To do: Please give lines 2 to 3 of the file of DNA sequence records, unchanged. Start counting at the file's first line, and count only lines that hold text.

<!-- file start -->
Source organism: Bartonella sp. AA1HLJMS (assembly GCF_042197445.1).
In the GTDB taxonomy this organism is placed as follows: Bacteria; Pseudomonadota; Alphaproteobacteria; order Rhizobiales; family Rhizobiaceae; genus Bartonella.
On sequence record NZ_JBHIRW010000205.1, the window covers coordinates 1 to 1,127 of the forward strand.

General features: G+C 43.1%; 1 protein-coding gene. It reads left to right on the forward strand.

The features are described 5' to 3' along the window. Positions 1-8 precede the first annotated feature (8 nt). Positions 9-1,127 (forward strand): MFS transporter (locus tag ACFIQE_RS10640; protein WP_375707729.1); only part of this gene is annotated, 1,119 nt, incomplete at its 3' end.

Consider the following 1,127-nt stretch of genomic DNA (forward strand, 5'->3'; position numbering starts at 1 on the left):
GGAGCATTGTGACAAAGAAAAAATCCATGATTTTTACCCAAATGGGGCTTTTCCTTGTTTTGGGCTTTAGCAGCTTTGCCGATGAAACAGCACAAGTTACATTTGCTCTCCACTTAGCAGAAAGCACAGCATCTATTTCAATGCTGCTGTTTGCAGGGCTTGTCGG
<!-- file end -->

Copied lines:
In the GTDB taxonomy this organism is placed as follows: Bacteria; Pseudomonadota; Alphaproteobacteria; order Rhizobiales; family Rhizobiaceae; genus Bartonella.
On sequence record NZ_JBHIRW010000205.1, the window covers coordinates 1 to 1,127 of the forward strand.